For us, it was more than a love story. We tried not to get too carried away by the lavish balls, beautiful costumes, pop song symphonies, romantic entanglements, passionate bursts, and slow burns scenes. The Netflix prequel series Queen Charlotte: A Bridgerton Story serenaded us with an escapist fantasy into Regency-era England. And we loved it! Even more importantly, we loved it because it offered us valuable lessons about money and financial management that can be applied to our modern lives. So, if you haven’t seen it yet (because some of us binged it in one sitting), disclaimer: Spoiler Alert! But here are some of the money lessons we culled.
Opportunities they say come once in a lifetime. However, the young Lady Danbury seemed to have been presented with more opportunities than one in her Bridgerton-universe lifetime. And she didn’t just cease those opportunities, she grabbed them! In a couple of the scenes, she had very difficult conversations with the King’s mother. But she was better for it because for her, only the end goal mattered. Studies show that money conversations are usually very difficult to have. But, experts say that whether it is having a conversation with your spouse about opening a joint account to tackle household bills, or speaking to your boss about that pay raise, money conversations are necessary to have, to provide clarity and a clearer financial path.
Queen Charlotte understood the assignment. Her duty as Queen was to make sure she had a ready heir and so she made sure she did, 15 times over. She didn’t just have 15 children because she loved children, in fact she was accused of being an emotionally absent mother. However, she understood the benefits of not ‘putting your eggs in one basket’. This strategy helped reduce the risk of one child failing to produce an heir to carry on the family line. She diversified her ‘investments’ to ensure that the responsibility of producing an heir didn’t rest solely on one child. Investment experts assert that you spread your investments across different assets like bonds, real estate, stocks, to manage risks to maximize returns.
Lord Danbury was an amusing character. He had an interesting habit of taking the ‘glory’ for Lady Danbury’s efforts. But that’s not all that caught our attention about him. Apparently, he had made some poor financial decisions that left him, and his family broke after his demise. Sad. Perhaps if he had a financial advisor, they would have helped him avoid pitfalls, and helped him make informed and responsible decisions with his money. For those who are looking to build wealth and secure their financial future, learn from Lord Danbury. Seek the help of financial experts. Queen Charlotte also relies on a network of trusted advisors, including Lady Danbury and the Duke of Hastings, to navigate the intricacies of high society. Similarly, with our personal finances, it’s essential to surround ourselves with knowledgeable professionals who can guide us through complex financial decisions.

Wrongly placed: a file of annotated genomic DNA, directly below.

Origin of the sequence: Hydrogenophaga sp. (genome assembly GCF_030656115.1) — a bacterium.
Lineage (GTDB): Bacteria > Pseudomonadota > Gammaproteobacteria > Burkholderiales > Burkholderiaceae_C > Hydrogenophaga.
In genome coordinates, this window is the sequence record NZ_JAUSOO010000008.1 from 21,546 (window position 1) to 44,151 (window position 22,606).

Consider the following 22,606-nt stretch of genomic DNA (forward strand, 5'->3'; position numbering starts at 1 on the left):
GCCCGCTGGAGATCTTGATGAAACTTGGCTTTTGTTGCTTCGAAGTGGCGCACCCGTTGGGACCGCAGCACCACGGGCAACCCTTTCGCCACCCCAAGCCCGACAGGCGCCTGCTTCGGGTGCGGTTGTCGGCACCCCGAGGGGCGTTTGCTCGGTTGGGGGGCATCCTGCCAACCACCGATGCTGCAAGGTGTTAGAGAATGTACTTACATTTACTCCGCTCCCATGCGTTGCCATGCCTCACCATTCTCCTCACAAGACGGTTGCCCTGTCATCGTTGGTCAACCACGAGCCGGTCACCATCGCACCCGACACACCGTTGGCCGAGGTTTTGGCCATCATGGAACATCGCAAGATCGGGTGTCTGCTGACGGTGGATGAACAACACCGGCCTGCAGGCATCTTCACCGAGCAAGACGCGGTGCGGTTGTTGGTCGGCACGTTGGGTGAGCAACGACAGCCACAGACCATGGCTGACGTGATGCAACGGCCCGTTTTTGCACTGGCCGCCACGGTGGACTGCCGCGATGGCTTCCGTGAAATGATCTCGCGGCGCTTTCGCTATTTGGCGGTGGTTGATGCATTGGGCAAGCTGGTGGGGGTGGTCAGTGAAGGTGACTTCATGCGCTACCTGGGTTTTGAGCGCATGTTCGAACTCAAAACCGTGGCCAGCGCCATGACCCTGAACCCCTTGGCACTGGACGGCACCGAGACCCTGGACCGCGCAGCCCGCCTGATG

We cannot underestimate the need for financial literacy. Lady Danbury was kept in the dark of all her husband’s poor financial choices. But it didn’t exonerate her from receiving hard debt jabs after his demise. Instead, it made her vulnerable. She inherited the outcome of Lord Danbury’s bad money management decisions. Experts encourage everyone to educate themselves and become financially literate and independent. So even if you end up in a similar quagmire like Lady Danbury, you will be better equipped to make sound financial decisions. Financial literacy will help you set financial goals which would lead to financial well-being, stability, and security for you and those that matter to you. Queen Charlotte also asserts her power and demonstrates financial independence in other Bridgerton prequels, in the absence of the King. So, take charge of your finances by becoming savvy in elementary finance and work your way to financial autonomy.
There are loan companies and then there are loan sharks! Loan sharks are moneylenders who charge extremely high rates of interest, typically under illegal conditions. Now there were no loan sharks in this series, but the way Brimsley followed the young Queen Charlotte everywhere reminded us of loan sharks. There are good debts and there are bad debts. Debts for education, real estate, business, and the likes are good debts. These debts have the potential to generate wealth. Debts to purchase a phone, car, etc., are bad debts. They only generate more debt. So, before you take on any loans, think moderation, because even good debts, when overused, can turn bad.
While Netflix’s Queen Charlotte: A Bridgerton Story may be a fictional tale set in a bygone era, the money lessons we can extract from its characters are timeless. We can apply these lessons to our own lives to build a solid foundation for our financial future and avoid sorrows, more sorrows, and unwarranted prayers. So, if you watch the series again or you are just watching it for the first time, take a moment to reflect on the financial wisdom it can impart. After all, money lessons can come from unexpected places, even from the Bridgerton universe.